Alaska Fish & Wildlife News
May 2018

Bear Spray - From the Other Side
First aid and other tips

By Riley Woodford

For many years I treated bear spray like a first-aid kit – it went in the pack on day hikes and camping trips and I never used it. Over time I learned to actually wear the can of spray so I could grab it quickly, and I practiced with inert spray to get a feel for using it. People who had sprayed bears assured me it works, but I also learned things that changed the way I thought about it.

Blowback is one aspect I never considered.

As a state wildlife biologist, Dave Battle has ...   Bear Spray Article Continued

The Pacific Salmon Treaty
Trials, Tribulations and a Tribute: An Editorial

By Charles O. Swanton

Both the beauty and bane of Pacific Salmon is their highly migratory behavior in the Pacific Ocean, spanning from Northern California to Nome. The beauty being they are able to precisely navigate thousands of miles of open ocean and return to close proximity of where their parents spawned 2-6 years earlier. The bane: many of these migrations transcend geopolitical, federal, state, tribal, regional, and management area delineations. The harvest of the highly migratory Chinook, and to a lesser ...   Salmon Treaty Article Continued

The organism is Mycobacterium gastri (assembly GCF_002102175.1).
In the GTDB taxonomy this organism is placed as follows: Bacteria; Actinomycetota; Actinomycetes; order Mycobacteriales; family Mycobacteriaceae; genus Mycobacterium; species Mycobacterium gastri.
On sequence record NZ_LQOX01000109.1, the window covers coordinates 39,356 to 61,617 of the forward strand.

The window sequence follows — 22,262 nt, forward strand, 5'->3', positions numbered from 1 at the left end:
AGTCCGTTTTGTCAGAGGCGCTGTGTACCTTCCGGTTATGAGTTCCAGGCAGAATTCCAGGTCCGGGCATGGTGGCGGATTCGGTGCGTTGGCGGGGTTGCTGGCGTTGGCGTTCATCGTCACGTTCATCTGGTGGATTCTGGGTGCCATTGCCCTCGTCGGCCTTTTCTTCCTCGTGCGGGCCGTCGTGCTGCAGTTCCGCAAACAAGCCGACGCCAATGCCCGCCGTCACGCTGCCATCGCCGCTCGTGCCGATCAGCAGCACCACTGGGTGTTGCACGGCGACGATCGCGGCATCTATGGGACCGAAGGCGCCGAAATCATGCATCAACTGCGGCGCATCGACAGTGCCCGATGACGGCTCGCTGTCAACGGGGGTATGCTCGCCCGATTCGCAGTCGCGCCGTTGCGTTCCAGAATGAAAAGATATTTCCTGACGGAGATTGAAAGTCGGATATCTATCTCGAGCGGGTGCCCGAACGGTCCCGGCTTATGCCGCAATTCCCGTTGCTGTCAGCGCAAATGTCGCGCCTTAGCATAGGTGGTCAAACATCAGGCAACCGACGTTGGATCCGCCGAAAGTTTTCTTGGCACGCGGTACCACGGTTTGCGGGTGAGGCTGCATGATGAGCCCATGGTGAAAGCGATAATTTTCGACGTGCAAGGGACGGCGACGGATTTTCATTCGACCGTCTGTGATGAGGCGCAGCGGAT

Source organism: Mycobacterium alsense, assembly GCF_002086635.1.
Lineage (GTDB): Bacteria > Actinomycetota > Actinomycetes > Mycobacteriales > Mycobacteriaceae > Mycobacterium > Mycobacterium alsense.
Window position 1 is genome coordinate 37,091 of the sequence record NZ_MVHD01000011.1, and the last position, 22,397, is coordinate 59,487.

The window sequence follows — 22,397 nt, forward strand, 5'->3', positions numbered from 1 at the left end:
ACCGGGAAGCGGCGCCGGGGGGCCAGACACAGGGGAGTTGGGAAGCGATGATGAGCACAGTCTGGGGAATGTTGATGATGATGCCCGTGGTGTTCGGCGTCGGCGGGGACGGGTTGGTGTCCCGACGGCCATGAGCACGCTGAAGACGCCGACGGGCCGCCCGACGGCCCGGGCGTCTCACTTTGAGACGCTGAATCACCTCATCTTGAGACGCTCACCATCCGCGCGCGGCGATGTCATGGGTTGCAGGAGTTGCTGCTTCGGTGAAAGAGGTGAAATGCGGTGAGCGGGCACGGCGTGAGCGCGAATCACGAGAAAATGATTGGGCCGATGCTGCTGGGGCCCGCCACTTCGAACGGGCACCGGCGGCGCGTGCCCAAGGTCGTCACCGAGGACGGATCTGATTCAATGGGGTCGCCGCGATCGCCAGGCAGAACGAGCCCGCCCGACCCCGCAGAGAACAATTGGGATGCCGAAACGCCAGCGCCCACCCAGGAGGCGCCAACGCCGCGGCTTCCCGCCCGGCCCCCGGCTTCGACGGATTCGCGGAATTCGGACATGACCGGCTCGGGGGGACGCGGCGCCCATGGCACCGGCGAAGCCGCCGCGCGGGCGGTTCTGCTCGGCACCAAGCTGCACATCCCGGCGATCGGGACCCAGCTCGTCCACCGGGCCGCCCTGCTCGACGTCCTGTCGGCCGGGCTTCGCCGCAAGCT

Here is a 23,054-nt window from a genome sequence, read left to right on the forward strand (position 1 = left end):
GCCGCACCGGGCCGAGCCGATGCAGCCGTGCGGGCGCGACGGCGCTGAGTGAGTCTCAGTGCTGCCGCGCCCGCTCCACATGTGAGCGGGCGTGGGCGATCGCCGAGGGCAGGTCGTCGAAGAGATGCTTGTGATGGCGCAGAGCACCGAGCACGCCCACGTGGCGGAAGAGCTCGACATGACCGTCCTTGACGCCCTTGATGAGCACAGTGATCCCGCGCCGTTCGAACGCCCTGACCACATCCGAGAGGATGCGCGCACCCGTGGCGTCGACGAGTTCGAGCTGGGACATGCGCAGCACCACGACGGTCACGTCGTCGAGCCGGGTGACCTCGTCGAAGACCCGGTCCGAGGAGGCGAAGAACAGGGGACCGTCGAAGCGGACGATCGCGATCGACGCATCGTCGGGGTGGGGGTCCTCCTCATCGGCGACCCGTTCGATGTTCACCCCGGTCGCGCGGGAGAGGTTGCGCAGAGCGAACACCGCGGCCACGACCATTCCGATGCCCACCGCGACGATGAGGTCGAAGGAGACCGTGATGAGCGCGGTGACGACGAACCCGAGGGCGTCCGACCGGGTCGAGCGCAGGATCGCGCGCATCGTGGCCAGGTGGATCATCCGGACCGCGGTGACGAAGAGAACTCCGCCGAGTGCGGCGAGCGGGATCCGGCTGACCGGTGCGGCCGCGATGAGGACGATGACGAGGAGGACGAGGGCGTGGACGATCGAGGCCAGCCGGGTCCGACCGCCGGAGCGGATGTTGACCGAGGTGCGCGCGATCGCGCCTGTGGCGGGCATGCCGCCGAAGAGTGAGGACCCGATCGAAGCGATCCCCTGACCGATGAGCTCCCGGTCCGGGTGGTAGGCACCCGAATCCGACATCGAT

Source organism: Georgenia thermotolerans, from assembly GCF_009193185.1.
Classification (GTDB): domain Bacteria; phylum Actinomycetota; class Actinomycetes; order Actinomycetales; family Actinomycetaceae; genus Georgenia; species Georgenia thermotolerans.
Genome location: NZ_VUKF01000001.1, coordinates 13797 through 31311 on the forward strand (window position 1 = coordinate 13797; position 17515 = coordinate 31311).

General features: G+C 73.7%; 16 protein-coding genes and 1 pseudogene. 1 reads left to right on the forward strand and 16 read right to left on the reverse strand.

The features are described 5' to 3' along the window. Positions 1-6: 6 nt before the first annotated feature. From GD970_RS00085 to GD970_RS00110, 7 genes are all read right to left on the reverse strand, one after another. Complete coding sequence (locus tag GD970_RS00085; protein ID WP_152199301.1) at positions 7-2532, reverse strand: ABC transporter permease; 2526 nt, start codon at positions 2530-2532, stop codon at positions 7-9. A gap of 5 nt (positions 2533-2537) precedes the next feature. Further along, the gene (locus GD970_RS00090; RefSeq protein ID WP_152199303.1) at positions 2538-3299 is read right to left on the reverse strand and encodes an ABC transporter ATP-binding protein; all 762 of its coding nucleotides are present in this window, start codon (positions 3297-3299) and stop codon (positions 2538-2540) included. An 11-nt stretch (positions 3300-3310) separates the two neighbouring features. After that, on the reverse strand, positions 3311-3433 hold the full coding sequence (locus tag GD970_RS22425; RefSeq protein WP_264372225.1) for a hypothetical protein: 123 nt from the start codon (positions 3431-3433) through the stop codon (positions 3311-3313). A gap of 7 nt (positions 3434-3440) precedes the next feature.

Get out and fish. Together.

By Ryan Ragan

Alaska certainly doesn’t need any help selling itself as one of the world’s premier sport fishing destinations. It’s true. Trophy salmon – we’ve got them. 30 plus inch rainbow trout? Those too. Trophy grayling, Dolly Varden, lingcod, halibut, rockfish – the list goes on.

But as with all phantom records, if anglers take to the water only in search of a trophy that can be measured in length or pounds, then fishing itself becomes simply another form of human ...   Get out and fish Article Continued

Local Knowledge of the Mulchatna Caribou Herd
and Habitat Change in Southwest Alaska

By James M. Van Lanen

Caribou have been an important part the ecology of the Lake Clark, Bristol Bay, and Kuskokwim River regions in southwest Alaska, and an important subsistence resource for local residents, for at least several thousand years. Archaeological studies in the Lake Clark National Park area have revealed evidence of caribou hunting dating to back to 11,000 years ago.[i] This area was likely inhabited during that time by proto-Athabascan paleohunters, some of whose ancestors would later become the Upper ...   Mulchatna Caribou Article Continued

Digging into Common Razor Clam Questions

By Carol Kerkvliet, Mike Booz, Tim Blackmon and Pat Hansen

For many anglers in Southcentral Alaska the transition to spring stirs the thought of making a trip to the Kenai Peninsula to dig razor clams. Planning a trip revolves around the days when we have daylight minus low tides exposing the sandy intertidal clam beaches. The East Cook Inlet shore between the Kasilof and Anchor rivers has historically supported Alaska’s largest sport and personal use razor clam fishery. This fishery has supplied a wide array of memories that often include a clam ...   Razor clams Article Continued